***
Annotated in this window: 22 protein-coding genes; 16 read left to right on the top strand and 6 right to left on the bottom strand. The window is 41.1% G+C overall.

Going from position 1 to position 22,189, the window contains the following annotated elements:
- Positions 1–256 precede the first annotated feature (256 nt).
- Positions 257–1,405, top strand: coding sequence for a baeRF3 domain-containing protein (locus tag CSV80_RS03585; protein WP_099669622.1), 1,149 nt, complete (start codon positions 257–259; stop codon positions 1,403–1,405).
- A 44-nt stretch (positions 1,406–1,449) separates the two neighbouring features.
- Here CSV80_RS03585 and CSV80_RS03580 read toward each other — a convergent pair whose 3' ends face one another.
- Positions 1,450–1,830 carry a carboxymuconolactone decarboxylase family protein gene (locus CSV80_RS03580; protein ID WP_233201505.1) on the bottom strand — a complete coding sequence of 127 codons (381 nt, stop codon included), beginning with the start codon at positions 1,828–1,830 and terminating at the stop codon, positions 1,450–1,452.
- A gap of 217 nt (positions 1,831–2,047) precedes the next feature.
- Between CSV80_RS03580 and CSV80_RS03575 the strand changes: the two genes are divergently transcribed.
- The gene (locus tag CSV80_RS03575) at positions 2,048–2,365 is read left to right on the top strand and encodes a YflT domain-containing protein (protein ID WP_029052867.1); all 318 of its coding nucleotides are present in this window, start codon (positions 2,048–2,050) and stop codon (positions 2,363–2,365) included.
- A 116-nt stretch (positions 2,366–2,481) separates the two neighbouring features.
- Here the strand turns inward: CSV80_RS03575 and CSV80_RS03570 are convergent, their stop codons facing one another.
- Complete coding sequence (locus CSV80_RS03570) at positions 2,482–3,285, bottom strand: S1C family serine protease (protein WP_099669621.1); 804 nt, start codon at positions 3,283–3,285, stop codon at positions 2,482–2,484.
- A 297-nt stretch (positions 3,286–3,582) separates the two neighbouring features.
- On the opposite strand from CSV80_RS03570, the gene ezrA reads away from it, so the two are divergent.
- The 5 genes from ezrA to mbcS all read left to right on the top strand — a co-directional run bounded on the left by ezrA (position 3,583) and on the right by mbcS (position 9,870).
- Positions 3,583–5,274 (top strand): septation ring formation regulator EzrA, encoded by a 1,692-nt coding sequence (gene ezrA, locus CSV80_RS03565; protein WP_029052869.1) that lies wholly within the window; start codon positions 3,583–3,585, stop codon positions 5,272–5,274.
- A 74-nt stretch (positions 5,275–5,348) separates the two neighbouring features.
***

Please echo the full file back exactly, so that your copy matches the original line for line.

Annotated in this window: 22 protein-coding genes; 16 read left to right on the top strand and 6 right to left on the bottom strand. The window is 41.1% G+C overall.

Going from position 1 to position 22,189, the window contains the following annotated elements:
- Positions 1–256 precede the first annotated feature (256 nt).
- Positions 257–1,405, top strand: coding sequence for a baeRF3 domain-containing protein (locus tag CSV80_RS03585; protein WP_099669622.1), 1,149 nt, complete (start codon positions 257–259; stop codon positions 1,403–1,405).
- A 44-nt stretch (positions 1,406–1,449) separates the two neighbouring features.
- Here CSV80_RS03585 and CSV80_RS03580 read toward each other — a convergent pair whose 3' ends face one another.
- Positions 1,450–1,830 carry a carboxymuconolactone decarboxylase family protein gene (locus CSV80_RS03580; protein ID WP_233201505.1) on the bottom strand — a complete coding sequence of 127 codons (381 nt, stop codon included), beginning with the start codon at positions 1,828–1,830 and terminating at the stop codon, positions 1,450–1,452.
- A gap of 217 nt (positions 1,831–2,047) precedes the next feature.
- Between CSV80_RS03580 and CSV80_RS03575 the strand changes: the two genes are divergently transcribed.
- The gene (locus tag CSV80_RS03575) at positions 2,048–2,365 is read left to right on the top strand and encodes a YflT domain-containing protein (protein ID WP_029052867.1); all 318 of its coding nucleotides are present in this window, start codon (positions 2,048–2,050) and stop codon (positions 2,363–2,365) included.
- A 116-nt stretch (positions 2,366–2,481) separates the two neighbouring features.
- Here the strand turns inward: CSV80_RS03575 and CSV80_RS03570 are convergent, their stop codons facing one another.
- Complete coding sequence (locus CSV80_RS03570) at positions 2,482–3,285, bottom strand: S1C family serine protease (protein WP_099669621.1); 804 nt, start codon at positions 3,283–3,285, stop codon at positions 2,482–2,484.
- A 297-nt stretch (positions 3,286–3,582) separates the two neighbouring features.
- On the opposite strand from CSV80_RS03570, the gene ezrA reads away from it, so the two are divergent.
- The 5 genes from ezrA to mbcS all read left to right on the top strand — a co-directional run bounded on the left by ezrA (position 3,583) and on the right by mbcS (position 9,870).
- Positions 3,583–5,274 (top strand): septation ring formation regulator EzrA, encoded by a 1,692-nt coding sequence (gene ezrA, locus CSV80_RS03565; protein WP_029052869.1) that lies wholly within the window; start codon positions 3,583–3,585, stop codon positions 5,272–5,274.
- A 74-nt stretch (positions 5,275–5,348) separates the two neighbouring features.